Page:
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Growth will be modest: Cautiously optimistic expecting improvement in the premium segment of around 10000 units next year.
Growth will be entirely product driven: A poor economy and unstable rand mean growth will be entirely because of introduction of new products. SUV’s are gaining popularity.
Growth lacks a confidence foundation: Poor consumer sentiment is triggering a holding pattern among vehicle buyers. This needs investment in product experience and customer retention to drive improvement.
Growth needs intervention in a business case: Future large-scale investment in manufacturing capacity, even for importers, will not happen without a move to create an environment that delivers on a business case for this.
Growth needs credit: Further intervention in rate cuts and access to credit finance are key. Additional rates cuts expected in 2018.
While the broader automotive market can expect to see somewhat marginal improvement in volumes as we move into 2018, it remains highly unlikely that it will attract meaningful new investment until economic growth and an unstable rand are adequately addressed.
Key to this, is that growth – especially in the premium automotive segment – will be almost entirely organic and as a result of relative volume improvements arising from the introduction of new models.
For Audi, this includes the 2017 launch of the all new Q5 and new A3 S3 Sport models; as well the introduction of the new A6, new A7, new A8 and all new Q8 before the end of 2018. To complement this, we can also expect the introduction of the facelifted Audi TT and further investments in the Audi Sport brand next year.
In 2019, we will also see the introduction of CBEV, the first fully electric Audi vehicle in South Africa – bringing what is arguably the most technically advanced vehicle ever produced by Audi to this continent.
Most importantly, this represents an intentional multimillion investment in creating the youngest portfolio of vehicles available locally as part of a deliberate effort to address a scenario where economic fundamentals, access to credit and poor consumer confidence are working against efforts to develop this market.
What’s key, is that the very real impact of this on consumer behaviours is already being felt with a visible extension in the traditional time frames associated with a three-to-four-year new vehicle rotation cycles.
Further to this is improved access to credit finance and obvious positive benefits associated with improvement in interest rates and inflation.
Already we are seeing some strong positive improvements in volumes in August because of just this, and we expect this to continue with further rates cuts in 2018.
So, while not a new theme, a poor macro-economic environment must be acknowledged as the most fundamental roadblock to the development and growth of a sector that drives progress in terms of much needed job creation, much needed foreign and domestic investment and much needed export earning potential.
Indeed, the lack of opportunities to invest is seriously concerning.
The absence of a sustainable and clear prospect remains a handbrake on general market confidence (and consumer spending) as well as the ability for the sector to trigger valuable (and long-term) downstream economic and social shared value.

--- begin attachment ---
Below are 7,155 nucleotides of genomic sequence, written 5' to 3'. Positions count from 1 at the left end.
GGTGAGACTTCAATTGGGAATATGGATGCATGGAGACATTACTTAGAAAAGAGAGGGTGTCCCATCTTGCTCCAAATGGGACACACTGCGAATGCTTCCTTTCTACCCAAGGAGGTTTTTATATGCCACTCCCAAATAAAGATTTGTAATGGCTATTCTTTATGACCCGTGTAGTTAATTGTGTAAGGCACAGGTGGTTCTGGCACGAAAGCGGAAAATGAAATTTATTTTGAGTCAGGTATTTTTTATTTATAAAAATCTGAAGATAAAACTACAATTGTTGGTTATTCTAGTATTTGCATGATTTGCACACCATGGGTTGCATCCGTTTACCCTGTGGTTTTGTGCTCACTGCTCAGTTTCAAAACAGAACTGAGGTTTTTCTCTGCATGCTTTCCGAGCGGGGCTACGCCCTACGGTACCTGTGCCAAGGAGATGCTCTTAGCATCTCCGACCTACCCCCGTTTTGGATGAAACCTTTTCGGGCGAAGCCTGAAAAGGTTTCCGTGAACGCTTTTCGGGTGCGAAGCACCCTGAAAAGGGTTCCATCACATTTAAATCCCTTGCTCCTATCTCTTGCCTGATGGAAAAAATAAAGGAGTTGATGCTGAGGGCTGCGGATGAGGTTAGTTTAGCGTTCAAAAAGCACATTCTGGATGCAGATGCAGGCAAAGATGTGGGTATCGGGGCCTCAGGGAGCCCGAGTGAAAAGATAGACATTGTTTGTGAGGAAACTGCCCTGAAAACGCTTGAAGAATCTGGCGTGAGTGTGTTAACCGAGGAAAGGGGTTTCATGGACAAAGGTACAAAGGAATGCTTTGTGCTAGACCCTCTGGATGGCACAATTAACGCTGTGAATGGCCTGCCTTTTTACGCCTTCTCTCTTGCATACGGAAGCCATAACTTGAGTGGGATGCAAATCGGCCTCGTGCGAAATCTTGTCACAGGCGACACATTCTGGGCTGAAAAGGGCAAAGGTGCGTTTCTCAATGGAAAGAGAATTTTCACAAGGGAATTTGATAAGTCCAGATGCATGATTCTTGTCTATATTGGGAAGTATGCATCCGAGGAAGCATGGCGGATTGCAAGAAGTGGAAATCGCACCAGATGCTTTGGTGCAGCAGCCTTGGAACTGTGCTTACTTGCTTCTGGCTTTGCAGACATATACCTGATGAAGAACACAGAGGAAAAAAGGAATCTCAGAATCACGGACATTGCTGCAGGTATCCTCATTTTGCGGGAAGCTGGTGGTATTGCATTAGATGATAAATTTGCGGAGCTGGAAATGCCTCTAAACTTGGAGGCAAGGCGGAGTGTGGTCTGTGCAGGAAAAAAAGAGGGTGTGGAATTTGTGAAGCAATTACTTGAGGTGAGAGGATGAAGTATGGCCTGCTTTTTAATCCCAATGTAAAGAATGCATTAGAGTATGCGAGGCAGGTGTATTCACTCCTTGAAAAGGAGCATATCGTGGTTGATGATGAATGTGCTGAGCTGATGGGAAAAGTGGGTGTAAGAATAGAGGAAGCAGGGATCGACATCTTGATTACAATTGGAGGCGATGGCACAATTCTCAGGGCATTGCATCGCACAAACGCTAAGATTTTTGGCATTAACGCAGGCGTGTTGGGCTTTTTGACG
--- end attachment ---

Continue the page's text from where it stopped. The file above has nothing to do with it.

There are direct practical considerations of this even for importers such as Audi, where – for example – the brand would seriously consider reinvesting in manufacturing capabilities in South Africa if the business case existed. As things stand, the capacity to produce exists but the business case simply does not. The ball is in the government’s court to address this.
As we move into a more positive 2018, the government also needs to address additional refining capacity and a wholesale improvement in overall fuel quality standards. Resolving poor petrol and diesel standards will add greater impetus to our ability to introduce even more models to this market and support a domestic automotive growth agenda.
Indeed, as we move into 2018, closing the policy gap to electrification presents a significant growth opportunity. With this in mind – we will become the first petrol brand to participate in the upcoming Sasol Solar Challenge using Audi eTron models as an opportunity to showcase the positive impact of electrification.
This acknowledges a broad-based need for the sector to fundamentally address its own role in what a mobility environment of the future looks like, even here in South Africa. Indeed, this is not just a global issue. Locally, there remains an urgent need to deliver structurally to enable better electrification and improved mobility.
Steps to address this will improve overall competitive performance for the country in terms of key drivers such as innovation, goods market efficiency and labour market efficiency.
There is no doubt that green shoots are evident in the local automotive environment, and that we can build a much bigger premium segment as a result.
The onus is now on all role players to come together to address the barriers to economic growth – only from there can we address the remaining structural areas that will undoubtedly grow one of South Africa’s most important segments.
Trevor Hill is the head of Audi SA.
Source: IOL – Business Opinion
OPINION: Growth trends in the car industry for 2018